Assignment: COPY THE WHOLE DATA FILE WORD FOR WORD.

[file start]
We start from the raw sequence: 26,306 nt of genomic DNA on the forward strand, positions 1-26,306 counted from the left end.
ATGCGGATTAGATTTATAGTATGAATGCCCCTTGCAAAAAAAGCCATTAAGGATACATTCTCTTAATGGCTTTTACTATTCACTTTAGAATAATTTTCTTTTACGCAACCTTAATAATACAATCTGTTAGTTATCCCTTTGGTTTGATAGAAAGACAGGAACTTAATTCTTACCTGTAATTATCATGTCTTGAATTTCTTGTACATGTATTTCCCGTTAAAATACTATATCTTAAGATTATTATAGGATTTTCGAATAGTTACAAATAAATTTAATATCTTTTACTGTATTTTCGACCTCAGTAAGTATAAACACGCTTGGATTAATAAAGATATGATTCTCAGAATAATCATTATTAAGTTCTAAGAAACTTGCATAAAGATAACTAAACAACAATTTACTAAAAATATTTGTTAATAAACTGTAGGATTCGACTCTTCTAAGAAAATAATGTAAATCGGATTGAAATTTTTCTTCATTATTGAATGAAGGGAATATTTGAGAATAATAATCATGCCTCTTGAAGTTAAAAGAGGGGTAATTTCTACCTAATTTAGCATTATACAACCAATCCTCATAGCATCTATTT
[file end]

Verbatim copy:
We start from the raw sequence: 26,306 nt of genomic DNA on the forward strand, positions 1-26,306 counted from the left end.
ATGCGGATTAGATTTATAGTATGAATGCCCCTTGCAAAAAAAGCCATTAAGGATACATTCTCTTAATGGCTTTTACTATTCACTTTAGAATAATTTTCTTTTACGCAACCTTAATAATACAATCTGTTAGTTATCCCTTTGGTTTGATAGAAAGACAGGAACTTAATTCTTACCTGTAATTATCATGTCTTGAATTTCTTGTACATGTATTTCCCGTTAAAATACTATATCTTAAGATTATTATAGGATTTTCGAATAGTTACAAATAAATTTAATATCTTTTACTGTATTTTCGACCTCAGTAAGTATAAACACGCTTGGATTAATAAAGATATGATTCTCAGAATAATCATTATTAAGTTCTAAGAAACTTGCATAAAGATAACTAAACAACAATTTACTAAAAATATTTGTTAATAAACTGTAGGATTCGACTCTTCTAAGAAAATAATGTAAATCGGATTGAAATTTTTCTTCATTATTGAATGAAGGGAATATTTGAGAATAATAATCATGCCTCTTGAAGTTAAAAGAGGGGTAATTTCTACCTAATTTAGCATTATACAACCAATCCTCATAGCATCTATTT